Sales of battery-electric vehicles have grown by more than 750% since 2019, and the majority of those EVs are now produced in the U.S. But a sizable share of the batteries used for those vehicles are being imported, largely from China, the world’s largest producer of lithium-ion technology.
That’s something expected to change dramatically over the coming decade. Domestic production of EV batteries could grow by as much as 2,000% by 2030, according to a forecast by the U.S. Department of Energy. Last year alone, industry data shows that $73 billion in projects were announced for the U.S., many of them following the August passage of the Inflation Reduction Act which ties EV incentives to domestic production of their batteries, along with local sourcing of the critical minerals they require.
“So far, 17 new EV battery facilities have been announced, aided by the latest round of Federal incentives in the Inflation Reduction Act,” Bank of America Securities Research Analyst Andrew Obin wrote in a Feb. 22 report to clients. Additional projects have been announced since Obin issued that report.
Impact of new law
Under the IRA regulations, EVs will be eligible for up to $7,500 in buyer incentives if they meet a series of strictures. To start with, they will need to be assembled in the U.S., Canada or Mexico. In turn, Congress set caps on both buyer income and EV pricing. That tops out at $80,000 for vehicles defined as SUVs. And the price cap is a lower $55,000 for EVs falling into the sedan, coupe, hatchback and wagon categories.
A number of foreign-owned manufacturers, including Volkswagen, Volvo, Polestar and Mercedes-Benz, have already committed to shifting some EV manufacturing to North America. And some have cut prices — Tesla most notably — to make sure some of their products will fall below the price caps.
Now, the race is on to meet two other IRA strictures. Half of the available incentives — or $3,750 — are to be based on escalating targets for battery production. They must be produced somewhere within North America. To qualify for another $3,750, the key minerals used in those batteries, including lithium, nickel, cobalt and manganese, must come from the U.S. or its free trade partners.
(Final guidelines are soon to be released by the Treasury Department. Senator Joe Manchin, the West Virginia Democrat who proposed the battery sourcing mandate, has threatened to sue if the White House waters down that target.)
Even before the IRA was enacted, the number of battery plants targeted for North America — primarily the U.S. — was on the rise. But the pace has accelerated rapidly since the revised incentives program was put in place.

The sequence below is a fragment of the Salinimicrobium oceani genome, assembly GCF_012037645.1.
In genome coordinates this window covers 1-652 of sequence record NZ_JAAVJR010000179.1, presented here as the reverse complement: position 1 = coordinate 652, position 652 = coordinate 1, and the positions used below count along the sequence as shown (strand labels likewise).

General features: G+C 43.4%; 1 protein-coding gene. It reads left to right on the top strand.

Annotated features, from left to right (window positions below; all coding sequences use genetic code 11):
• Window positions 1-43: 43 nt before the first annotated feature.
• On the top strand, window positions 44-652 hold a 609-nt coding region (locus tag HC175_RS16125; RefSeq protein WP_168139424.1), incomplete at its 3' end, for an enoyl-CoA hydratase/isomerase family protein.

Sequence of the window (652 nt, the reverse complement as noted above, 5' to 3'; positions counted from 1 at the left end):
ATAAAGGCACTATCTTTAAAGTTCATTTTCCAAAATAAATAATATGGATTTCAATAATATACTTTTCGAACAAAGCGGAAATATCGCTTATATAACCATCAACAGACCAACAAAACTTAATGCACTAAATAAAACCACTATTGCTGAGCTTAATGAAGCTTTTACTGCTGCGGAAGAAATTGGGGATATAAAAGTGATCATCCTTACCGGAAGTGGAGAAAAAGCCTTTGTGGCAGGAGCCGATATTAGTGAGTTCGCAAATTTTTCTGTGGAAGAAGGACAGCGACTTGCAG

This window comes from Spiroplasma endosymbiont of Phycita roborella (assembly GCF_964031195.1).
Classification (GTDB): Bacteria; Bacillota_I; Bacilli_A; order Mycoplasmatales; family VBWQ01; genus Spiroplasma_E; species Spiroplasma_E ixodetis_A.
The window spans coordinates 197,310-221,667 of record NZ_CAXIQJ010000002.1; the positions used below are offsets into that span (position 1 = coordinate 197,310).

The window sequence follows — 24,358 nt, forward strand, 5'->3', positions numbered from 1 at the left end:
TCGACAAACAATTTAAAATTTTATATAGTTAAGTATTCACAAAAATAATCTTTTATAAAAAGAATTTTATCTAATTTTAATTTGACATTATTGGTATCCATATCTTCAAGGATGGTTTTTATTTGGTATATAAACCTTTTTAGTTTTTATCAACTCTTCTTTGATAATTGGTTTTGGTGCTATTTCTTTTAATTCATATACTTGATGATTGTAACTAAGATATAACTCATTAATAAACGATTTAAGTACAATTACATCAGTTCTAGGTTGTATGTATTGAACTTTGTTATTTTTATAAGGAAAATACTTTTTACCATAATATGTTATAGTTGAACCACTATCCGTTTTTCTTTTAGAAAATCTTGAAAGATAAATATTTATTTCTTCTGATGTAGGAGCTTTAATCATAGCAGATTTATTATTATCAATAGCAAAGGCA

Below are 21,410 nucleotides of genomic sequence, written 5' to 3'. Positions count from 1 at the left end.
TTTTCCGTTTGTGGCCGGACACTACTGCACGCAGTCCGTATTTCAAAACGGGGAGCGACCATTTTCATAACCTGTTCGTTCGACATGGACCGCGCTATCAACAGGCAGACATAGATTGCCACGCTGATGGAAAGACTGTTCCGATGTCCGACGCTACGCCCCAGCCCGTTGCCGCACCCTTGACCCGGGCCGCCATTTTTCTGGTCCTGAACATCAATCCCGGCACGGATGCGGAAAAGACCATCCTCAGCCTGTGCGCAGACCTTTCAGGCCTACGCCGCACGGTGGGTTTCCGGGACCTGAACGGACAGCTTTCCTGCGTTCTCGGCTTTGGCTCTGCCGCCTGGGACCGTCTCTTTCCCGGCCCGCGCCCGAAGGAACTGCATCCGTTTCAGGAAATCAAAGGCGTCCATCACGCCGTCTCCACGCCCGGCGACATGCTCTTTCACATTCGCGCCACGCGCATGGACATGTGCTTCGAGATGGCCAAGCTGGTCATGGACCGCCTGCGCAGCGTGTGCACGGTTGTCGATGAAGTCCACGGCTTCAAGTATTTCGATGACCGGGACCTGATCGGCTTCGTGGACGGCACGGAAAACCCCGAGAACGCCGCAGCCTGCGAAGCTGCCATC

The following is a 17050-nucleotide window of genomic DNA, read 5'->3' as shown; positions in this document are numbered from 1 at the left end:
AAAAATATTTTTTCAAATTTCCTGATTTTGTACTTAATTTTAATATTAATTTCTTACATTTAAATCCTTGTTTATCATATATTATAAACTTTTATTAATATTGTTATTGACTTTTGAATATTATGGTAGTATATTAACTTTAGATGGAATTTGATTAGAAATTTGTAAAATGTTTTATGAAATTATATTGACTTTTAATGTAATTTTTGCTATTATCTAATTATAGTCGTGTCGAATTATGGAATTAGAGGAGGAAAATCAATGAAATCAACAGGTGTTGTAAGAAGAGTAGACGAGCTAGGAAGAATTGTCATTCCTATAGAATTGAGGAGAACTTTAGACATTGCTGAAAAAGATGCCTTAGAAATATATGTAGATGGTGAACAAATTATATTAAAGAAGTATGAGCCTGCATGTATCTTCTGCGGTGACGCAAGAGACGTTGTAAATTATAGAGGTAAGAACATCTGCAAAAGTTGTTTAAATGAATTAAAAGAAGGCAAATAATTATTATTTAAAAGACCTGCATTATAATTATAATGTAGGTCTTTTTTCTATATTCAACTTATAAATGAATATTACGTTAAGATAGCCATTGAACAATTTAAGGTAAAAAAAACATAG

As Bank of America’s Obin noted, 17 plant projects linked to the IRA were announced by late February. But the number continues to grow. Volkswagen has since announced a new Canadian facility that will supply an assembly plant in South Carolina set to build SUVs and pickups for its new Scout brand.
Most of the new plants won’t be operational until mid-decade. Last year ended with just 54 gigawatt-hours worth of battery capacity in the U.S., according to the Argonne National Laboratory. That was barely more than five years earlier, when the first Tesla Gigafactory in Reno, Nevada went online. But Sam Abuelsamid, principal analyst for Guidehouse Insights, forecasts that will jump to about 500 GWh in 2025.
And the U.S. Department of Energy’s Vehicle Technologies Office estimates the figure will double again, to around 1 terawatt-hour by 2030.
Ford, for example, already has four factories in the works, including twin battery plants in Kentucky and a third on the site of the $5 billion BlueOval City manufacturing complex its setting up near Memphis to build EV trucks. In February, it announced a fourth battery plant — at a cost of $3.5 billion — in Marshall, Michigan. All told, those facilities alone will have the capacity to produce over 100 gWh of lithium-ion cells.
The amount of batteries used in an EV can vary widely by model. The standard-range pack in the new Hyundai Ioniq 6 has a capacity of just 54 kilowatt-hours. With the long-range version of the GMC Hummer pickup, it’s more than 200 kWh. But the general consensus is that the U.S. will end the decade with enough battery capacity to power up somewhere between 10 million and 13 million vehicles.
“This capacity will provide more than enough batteries for the U.S. to reach the Biden administration’s goal of 50% EV sales by 2030,” Nick Nigro, founder of the public policy group, Atlas Public Policy, told CNBC earlier this month.
A disproportionate share of those new plants will show up in three states, Michigan, Georgia and Kentucky, though Kansas, North Carolina, Ohio and Tennessee also will have significant production capacity.
And the race will have a spin-off effect, with dozens of plants set to pop up to produce battery components, such as separators, cathodes and anodes. Entek will invest $1.5 billion to set up a plant in Indiana. Albemarle Corp. is investing $1.3 billion for a lithium processing facility near Charlotte, South Carolina. And Cirba Solutions plans to spend $300 million on a nearby metal processing facility. A number of battery recycling plants are also in the planning stage, including one that will operate out of Ford’s BlueOval City complex.
Billions more will be invested in the hunt for new raw material sources. Already, dozens of potential sites are in development. And while most will follow the traditional path, digging into the earth, others will take more novel approaches. At least two projects aim to capture the lithium contained in the brine water of aquifers found below California’s Salton Sea.
In all, analysts like Abuelsamid and Nigro expect the IRA to help generate tens of thousands of jobs, and hundreds of billions of dollars in investments, to transform the U.S. into one of the world’s leading producers of EV batteries.